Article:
Rarity begets rarity: Social and environmental drivers of rare organisms in cities
Wednesday, August 4, 2021
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Theresa Wei Ying Ong, Environmental Studies, Dartmouth College, Hanover, NH, Brenda B. Lin, Land and Water Flagship, CSIRO, Aspendale, Australia, Hamutahl Cohen, University of Oregon, OR, Azucena Lucatero, Environmental Studies, University of California Santa Cruz, Santa Cruz, CA, Monika Egerer, Peter Bichier and Stacy M. Philpott, Environmental Studies, University of California, Santa Cruz, Santa Cruz, CA, Shalene Jha, Integrative Biology, University of Texas at Austin, Austin, TX, Heidi Liere, Environmental Studies, Seattle University, Seattle, WA
Theresa Wei Ying Ong
Environmental Studies, Dartmouth College Hanover, NH, USA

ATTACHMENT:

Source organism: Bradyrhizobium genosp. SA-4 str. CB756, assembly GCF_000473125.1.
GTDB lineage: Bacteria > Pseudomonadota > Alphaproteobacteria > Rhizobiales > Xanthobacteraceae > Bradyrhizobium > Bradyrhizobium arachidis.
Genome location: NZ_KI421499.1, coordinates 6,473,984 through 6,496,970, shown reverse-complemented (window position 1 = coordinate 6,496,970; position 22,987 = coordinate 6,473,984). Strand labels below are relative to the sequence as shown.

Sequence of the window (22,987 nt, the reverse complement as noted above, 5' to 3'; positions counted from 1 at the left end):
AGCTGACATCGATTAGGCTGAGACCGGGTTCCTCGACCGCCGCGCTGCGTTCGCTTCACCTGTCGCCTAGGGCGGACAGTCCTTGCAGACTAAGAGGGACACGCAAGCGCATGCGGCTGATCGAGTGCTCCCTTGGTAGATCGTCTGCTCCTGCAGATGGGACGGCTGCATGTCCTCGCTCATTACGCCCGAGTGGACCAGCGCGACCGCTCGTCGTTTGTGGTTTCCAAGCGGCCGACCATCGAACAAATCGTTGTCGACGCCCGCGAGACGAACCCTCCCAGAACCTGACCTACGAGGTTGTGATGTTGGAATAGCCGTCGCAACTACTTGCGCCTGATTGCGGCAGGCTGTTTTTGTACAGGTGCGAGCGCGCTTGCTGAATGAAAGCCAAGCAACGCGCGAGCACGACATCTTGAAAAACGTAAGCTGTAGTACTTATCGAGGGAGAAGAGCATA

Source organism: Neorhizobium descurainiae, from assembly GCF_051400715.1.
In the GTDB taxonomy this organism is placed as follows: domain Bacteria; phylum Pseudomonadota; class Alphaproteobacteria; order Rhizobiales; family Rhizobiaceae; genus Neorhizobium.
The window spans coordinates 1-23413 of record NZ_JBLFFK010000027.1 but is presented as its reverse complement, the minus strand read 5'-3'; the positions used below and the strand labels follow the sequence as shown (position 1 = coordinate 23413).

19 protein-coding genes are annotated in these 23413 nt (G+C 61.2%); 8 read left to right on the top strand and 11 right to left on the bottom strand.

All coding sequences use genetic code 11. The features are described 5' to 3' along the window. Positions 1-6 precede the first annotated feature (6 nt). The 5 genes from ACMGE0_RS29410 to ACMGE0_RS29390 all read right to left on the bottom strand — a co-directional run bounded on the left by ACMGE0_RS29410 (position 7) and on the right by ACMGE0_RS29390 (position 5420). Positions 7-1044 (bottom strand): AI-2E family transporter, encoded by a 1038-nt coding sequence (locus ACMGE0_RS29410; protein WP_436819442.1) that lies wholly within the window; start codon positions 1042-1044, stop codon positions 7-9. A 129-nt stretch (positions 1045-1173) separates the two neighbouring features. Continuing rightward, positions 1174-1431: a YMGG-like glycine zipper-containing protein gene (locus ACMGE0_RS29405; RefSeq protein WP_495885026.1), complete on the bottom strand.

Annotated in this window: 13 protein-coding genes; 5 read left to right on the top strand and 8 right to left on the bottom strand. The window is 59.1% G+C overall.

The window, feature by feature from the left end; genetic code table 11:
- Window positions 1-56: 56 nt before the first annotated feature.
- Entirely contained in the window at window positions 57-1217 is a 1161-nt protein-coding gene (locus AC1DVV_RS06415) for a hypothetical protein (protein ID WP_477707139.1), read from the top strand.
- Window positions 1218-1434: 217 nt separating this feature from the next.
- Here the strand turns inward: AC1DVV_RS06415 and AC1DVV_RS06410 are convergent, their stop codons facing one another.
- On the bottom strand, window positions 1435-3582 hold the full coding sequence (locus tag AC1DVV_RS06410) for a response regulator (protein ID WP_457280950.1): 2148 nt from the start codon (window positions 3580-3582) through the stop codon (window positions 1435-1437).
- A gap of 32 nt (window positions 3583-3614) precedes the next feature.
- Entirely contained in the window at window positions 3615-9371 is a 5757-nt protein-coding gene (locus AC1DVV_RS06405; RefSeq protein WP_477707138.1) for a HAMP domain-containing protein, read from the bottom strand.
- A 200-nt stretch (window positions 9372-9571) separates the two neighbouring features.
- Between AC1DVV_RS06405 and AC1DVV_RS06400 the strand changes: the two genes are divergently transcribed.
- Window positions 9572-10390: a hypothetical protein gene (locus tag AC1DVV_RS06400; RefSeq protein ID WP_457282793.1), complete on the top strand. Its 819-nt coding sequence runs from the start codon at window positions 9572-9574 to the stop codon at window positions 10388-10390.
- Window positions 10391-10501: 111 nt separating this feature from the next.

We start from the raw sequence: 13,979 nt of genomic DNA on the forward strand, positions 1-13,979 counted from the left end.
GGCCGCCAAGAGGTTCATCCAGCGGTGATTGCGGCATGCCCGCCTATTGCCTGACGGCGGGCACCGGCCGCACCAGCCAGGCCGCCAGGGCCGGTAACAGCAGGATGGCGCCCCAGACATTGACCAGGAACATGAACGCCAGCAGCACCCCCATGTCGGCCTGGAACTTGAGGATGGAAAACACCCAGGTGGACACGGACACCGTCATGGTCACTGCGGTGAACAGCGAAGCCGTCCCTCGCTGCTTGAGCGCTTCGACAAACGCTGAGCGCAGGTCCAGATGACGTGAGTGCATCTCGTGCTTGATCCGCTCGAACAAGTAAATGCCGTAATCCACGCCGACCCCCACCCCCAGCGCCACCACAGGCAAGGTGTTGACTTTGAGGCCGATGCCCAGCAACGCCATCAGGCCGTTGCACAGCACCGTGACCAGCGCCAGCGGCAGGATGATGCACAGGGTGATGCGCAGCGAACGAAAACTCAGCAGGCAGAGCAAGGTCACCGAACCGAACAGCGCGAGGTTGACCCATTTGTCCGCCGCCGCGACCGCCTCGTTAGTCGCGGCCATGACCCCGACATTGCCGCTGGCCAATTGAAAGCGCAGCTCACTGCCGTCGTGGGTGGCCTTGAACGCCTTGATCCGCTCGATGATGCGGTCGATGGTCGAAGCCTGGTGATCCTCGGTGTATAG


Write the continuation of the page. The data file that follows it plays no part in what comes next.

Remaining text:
Background/Question/Methods Urbanization can have detrimental effects on biodiversity, leading to the loss of important ecosystem functions and services. However, recent studies suggest that biodiversity measures such as species richness and abundance may be inadequate for assessing ecosystem services. Cities in particular are thought to host homogenous species assemblages composed of both abundant generalist species and introduced species with similar ecological functions. Therefore, rare species that provide a wide range of less common ecosystem functions have particularly high conservation potential in cities. We ask what species are rare in urban environments, what drives increased rarity in urban biodiversity, and what urban management practices support rarity in an increasingly urban world. To answer these questions, we collected plant, bird, and bee data from 18 urban community gardens in three counties (Santa Clara, Santa Cruz, and Monterey) in the central coast region of California, USA. We also conducted gardener surveys, collecting sociodemographic information as well as garden use and experience data. Using general linear mixed models, we examined which garden and gardener characteristics predicted rare plants, bird and bee species and how well rare taxa predicted each other. Results/Conclusions We found that gender, distance to garden from gardeners’ homes, and age played a significant role in influencing the number of rare plant species found in the garden plots. Specifically, older women who lived closer to their gardens tended to plant more rare species. When considering garden management and landscape characteristics, age of garden and percentage of bare soil significantly predicted number of rare plant species/cultivars, with younger, less bare gardens supporting more rare plant species. Larger gardens support a higher number of rare bird species and gardens surrounded by more urban land cover support more rare bee species. Finally, a higher number of rare bees is associated with a higher number of rare plants. Our results highlight the importance of both garden and gardener characteristics in mediating plant, bird, and bee rarity. Intentional human management of urban gardens can support rare species both directly and indirectly, impacting urban biodiversity and ecosystem function.